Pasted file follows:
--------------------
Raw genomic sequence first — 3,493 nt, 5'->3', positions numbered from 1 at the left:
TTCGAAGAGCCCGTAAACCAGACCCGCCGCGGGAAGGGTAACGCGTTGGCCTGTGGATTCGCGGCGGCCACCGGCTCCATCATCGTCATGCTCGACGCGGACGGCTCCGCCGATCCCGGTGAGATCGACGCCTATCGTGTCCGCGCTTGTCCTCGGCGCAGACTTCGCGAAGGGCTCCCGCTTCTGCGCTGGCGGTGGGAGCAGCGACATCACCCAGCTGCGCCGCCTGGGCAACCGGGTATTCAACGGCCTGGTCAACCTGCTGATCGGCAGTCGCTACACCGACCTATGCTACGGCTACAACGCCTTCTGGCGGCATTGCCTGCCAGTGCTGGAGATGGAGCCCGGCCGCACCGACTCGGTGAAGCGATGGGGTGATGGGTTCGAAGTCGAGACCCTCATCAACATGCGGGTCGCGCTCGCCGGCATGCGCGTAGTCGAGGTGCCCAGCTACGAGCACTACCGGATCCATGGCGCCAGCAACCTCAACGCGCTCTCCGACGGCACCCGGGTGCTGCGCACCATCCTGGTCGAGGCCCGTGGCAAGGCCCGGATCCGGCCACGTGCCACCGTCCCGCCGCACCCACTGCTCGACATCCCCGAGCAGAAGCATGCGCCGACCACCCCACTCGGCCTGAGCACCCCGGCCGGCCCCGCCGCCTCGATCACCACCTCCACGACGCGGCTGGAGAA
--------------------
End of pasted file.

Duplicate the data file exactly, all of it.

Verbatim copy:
Raw genomic sequence first — 3,493 nt, 5'->3', positions numbered from 1 at the left:
TTCGAAGAGCCCGTAAACCAGACCCGCCGCGGGAAGGGTAACGCGTTGGCCTGTGGATTCGCGGCGGCCACCGGCTCCATCATCGTCATGCTCGACGCGGACGGCTCCGCCGATCCCGGTGAGATCGACGCCTATCGTGTCCGCGCTTGTCCTCGGCGCAGACTTCGCGAAGGGCTCCCGCTTCTGCGCTGGCGGTGGGAGCAGCGACATCACCCAGCTGCGCCGCCTGGGCAACCGGGTATTCAACGGCCTGGTCAACCTGCTGATCGGCAGTCGCTACACCGACCTATGCTACGGCTACAACGCCTTCTGGCGGCATTGCCTGCCAGTGCTGGAGATGGAGCCCGGCCGCACCGACTCGGTGAAGCGATGGGGTGATGGGTTCGAAGTCGAGACCCTCATCAACATGCGGGTCGCGCTCGCCGGCATGCGCGTAGTCGAGGTGCCCAGCTACGAGCACTACCGGATCCATGGCGCCAGCAACCTCAACGCGCTCTCCGACGGCACCCGGGTGCTGCGCACCATCCTGGTCGAGGCCCGTGGCAAGGCCCGGATCCGGCCACGTGCCACCGTCCCGCCGCACCCACTGCTCGACATCCCCGAGCAGAAGCATGCGCCGACCACCCCACTCGGCCTGAGCACCCCGGCCGGCCCCGCCGCCTCGATCACCACCTCCACGACGCGGCTGGAGAA